Since logistics, intelligence and counter intelligence is important for both sides in an insurgency;  it does not imply that everyone in the war zone is involved in helping one or the other side. Although people viewing conflicts from outside generally have a perception that majority of the people are involved in this business of insurgency/counter insurgency. It is actually a few number of people owing to either the ideological similarities, the money involved or any other personal benefit factor that keep the terror machinery running.

In case of J&K, a large section of local media subverted by ISI to proliferate its narrative created a notion of terror legitimacy among the masses , thereby invoking a huge resentment against the Union of India among the common people of Kashmir, which has over the time deepened and resulted in even heinous hate crimes. Same applies for the fact that numerous civilian killings carried out by Pakistani backed  terrorists are not condemned publicly.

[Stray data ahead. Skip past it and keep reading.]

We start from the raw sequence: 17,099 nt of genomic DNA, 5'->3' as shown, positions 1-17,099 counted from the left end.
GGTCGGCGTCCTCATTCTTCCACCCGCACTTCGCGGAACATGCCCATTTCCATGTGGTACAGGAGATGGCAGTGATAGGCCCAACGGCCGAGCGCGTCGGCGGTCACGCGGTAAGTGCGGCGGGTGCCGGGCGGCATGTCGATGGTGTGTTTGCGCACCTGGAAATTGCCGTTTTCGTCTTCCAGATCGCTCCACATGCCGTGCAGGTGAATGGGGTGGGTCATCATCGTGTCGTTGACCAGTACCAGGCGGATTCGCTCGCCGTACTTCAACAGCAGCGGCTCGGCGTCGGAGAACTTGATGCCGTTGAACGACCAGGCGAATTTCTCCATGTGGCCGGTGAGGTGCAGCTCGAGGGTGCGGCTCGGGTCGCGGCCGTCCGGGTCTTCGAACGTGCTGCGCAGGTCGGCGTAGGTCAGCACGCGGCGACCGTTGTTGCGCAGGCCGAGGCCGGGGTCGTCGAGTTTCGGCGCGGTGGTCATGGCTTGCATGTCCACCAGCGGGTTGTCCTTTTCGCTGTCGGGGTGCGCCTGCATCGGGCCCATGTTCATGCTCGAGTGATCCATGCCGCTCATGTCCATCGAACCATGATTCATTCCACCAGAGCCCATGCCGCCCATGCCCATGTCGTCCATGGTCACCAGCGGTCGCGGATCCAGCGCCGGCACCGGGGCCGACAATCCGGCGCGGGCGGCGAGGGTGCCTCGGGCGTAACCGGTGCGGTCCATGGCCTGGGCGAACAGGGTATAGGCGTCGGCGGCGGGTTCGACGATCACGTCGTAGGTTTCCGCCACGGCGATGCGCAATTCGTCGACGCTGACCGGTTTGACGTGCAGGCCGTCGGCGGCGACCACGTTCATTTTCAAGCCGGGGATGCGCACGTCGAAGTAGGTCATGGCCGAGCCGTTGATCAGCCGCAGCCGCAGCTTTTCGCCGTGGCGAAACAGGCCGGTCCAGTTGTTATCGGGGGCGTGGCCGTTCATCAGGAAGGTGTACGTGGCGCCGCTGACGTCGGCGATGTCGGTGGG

Thus Kashmir saw mushrooming of conflict entrepreneurs who filled their coffers by overtly and covertly supporting terrorism. The apparatus that provides logistical support to insurgents are double edged swords that often provide missing links of technical intelligence and well as highly specific human intelligence to the security forces either under a compulsion, willingly or under a strategy. The  common Kashmiri  aspires for the terrorism to end , but the vicious cycle of terror spun by these conflict entrepreneurs is feeding on the lives of common people. Unless people don’t rise against these conflict entrepreneurs and hold them accountable for bringing continuous death and destruction, sadly this terror cycle will keep on consuming more lives.

(Raja Muneeb is a freelance columnist and political analyst)